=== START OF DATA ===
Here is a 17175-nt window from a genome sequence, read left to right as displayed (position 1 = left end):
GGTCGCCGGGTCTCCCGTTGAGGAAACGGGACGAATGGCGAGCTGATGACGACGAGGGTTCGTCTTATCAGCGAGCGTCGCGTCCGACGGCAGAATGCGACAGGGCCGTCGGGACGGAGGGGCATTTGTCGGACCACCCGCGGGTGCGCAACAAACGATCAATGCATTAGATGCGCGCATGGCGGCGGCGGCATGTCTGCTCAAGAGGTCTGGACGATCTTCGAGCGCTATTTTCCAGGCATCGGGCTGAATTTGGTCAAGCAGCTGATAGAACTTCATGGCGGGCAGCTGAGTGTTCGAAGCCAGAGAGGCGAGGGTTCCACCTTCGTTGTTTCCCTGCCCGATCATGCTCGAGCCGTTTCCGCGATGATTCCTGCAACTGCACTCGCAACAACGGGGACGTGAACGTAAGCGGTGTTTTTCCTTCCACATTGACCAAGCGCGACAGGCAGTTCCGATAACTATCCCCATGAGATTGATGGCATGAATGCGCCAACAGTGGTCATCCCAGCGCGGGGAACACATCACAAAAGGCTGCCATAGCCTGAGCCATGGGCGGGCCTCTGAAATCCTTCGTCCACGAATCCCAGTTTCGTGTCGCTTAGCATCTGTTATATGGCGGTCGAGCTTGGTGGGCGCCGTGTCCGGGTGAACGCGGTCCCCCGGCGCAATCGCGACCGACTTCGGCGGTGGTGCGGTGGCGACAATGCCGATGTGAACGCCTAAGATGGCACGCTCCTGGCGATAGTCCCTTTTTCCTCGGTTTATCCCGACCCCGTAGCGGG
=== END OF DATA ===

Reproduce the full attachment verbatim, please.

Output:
Here is a 17175-nt window from a genome sequence, read left to right as displayed (position 1 = left end):
GGTCGCCGGGTCTCCCGTTGAGGAAACGGGACGAATGGCGAGCTGATGACGACGAGGGTTCGTCTTATCAGCGAGCGTCGCGTCCGACGGCAGAATGCGACAGGGCCGTCGGGACGGAGGGGCATTTGTCGGACCACCCGCGGGTGCGCAACAAACGATCAATGCATTAGATGCGCGCATGGCGGCGGCGGCATGTCTGCTCAAGAGGTCTGGACGATCTTCGAGCGCTATTTTCCAGGCATCGGGCTGAATTTGGTCAAGCAGCTGATAGAACTTCATGGCGGGCAGCTGAGTGTTCGAAGCCAGAGAGGCGAGGGTTCCACCTTCGTTGTTTCCCTGCCCGATCATGCTCGAGCCGTTTCCGCGATGATTCCTGCAACTGCACTCGCAACAACGGGGACGTGAACGTAAGCGGTGTTTTTCCTTCCACATTGACCAAGCGCGACAGGCAGTTCCGATAACTATCCCCATGAGATTGATGGCATGAATGCGCCAACAGTGGTCATCCCAGCGCGGGGAACACATCACAAAAGGCTGCCATAGCCTGAGCCATGGGCGGGCCTCTGAAATCCTTCGTCCACGAATCCCAGTTTCGTGTCGCTTAGCATCTGTTATATGGCGGTCGAGCTTGGTGGGCGCCGTGTCCGGGTGAACGCGGTCCCCCGGCGCAATCGCGACCGACTTCGGCGGTGGTGCGGTGGCGACAATGCCGATGTGAACGCCTAAGATGGCACGCTCCTGGCGATAGTCCCTTTTTCCTCGGTTTATCCCGACCCCGTAGCGGG